It is targeted marketing, yes, which can create trends in the people who frequent the places, though nothing of concern. If several of the centers direct their attention towards that of different groups around the same wealth, the stores near it will tend to also be directing towards a similar wealth level because they are focused on the money that comes from appealing to the people who already visit the mall instead of having to draw in people who have decided to not come into the mall to begin with because they do not like the stores within it. The discretion of whom they decide to target is up to the owners themselves, so they will tend to attract that particular group that they have decided to stock merchandise for.

The only possible solution for the malls to try to appeal to the largest selection of people would be to stock the largest variety of stores and merchandise, though that leads to a number of issues. The broader the selection of items is, the less the specialization of the stores is allowed to be expressed which hinders people looking for an exotic item or at least an unusual one, creating a more general selection base.

Finally, she asserts that our rights as American citizens and the ability of our government to defend those rights are being hindered by all the time that we spend in these privately owned shopping centers. Admittedly the government is to a degree restricted only due to in such a location the mall owners and their rights are the ones that the government must spend the most time on to make sure the rights of the minority, the store owners, are protected under the law. This is what imposes the largest restriction on the government's capacity—their own requirement to make sure the minorities are protected against the whims are the majority. Although one fact never mentioned in her article, what happens when someone is on any private property. Though it did have a passing comment in one of the court cases Cohen mentioned, in Lloyd Corp. vs. Tanner (1972) where the Supreme Court ruled that the unrelated passing of anti-war leaflets “would be an unwarranted infringement of property rights “without significantly enhancing the asserted right of free speech.”” (Qtd. in Cohen 317)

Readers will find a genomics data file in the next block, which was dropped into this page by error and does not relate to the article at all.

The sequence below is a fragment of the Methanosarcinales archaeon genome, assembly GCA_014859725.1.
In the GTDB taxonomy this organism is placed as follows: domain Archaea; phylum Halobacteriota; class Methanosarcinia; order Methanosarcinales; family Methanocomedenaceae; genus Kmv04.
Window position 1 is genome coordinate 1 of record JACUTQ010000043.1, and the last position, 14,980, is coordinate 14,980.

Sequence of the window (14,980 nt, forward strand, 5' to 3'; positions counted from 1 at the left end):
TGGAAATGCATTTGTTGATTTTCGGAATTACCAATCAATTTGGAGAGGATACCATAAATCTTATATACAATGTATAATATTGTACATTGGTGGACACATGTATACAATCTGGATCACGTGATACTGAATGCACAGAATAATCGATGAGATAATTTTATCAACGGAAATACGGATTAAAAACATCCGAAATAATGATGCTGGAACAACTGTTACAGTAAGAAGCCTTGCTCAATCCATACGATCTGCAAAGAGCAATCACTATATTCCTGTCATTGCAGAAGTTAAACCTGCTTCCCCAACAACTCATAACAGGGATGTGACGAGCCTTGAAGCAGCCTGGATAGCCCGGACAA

All of this has to do with the personal property rights our country gives to us, mainly the freedom to control the people who enter onto our property. In most shopping centers and malls, this right often sits in the back corner until something offensive happens that compels the owners to use their right for either their benefit or for the benefit of the company. Meanwhile in our homes, the right is used more frequently and conveyed by a simple closed door to those outside, to those inside the same thing is done as on other private properties. They are asked or told to leave. Homes, offices, malls, restaurants, Wal-Marts, and others, all of them restrict our rights in the very same manner, the right of the owner to request that we leave is always there.

That is what the conflict truly is about, personal property versus free speech. The key matter is when one takes precedent over the other? Many are along one side or the other or have a middle ground. Personally, personal property holds supreme in the contest. The rights of the few mall owners holds out over the majority's ability to talk on subjects they are not comfortable having within the places they own.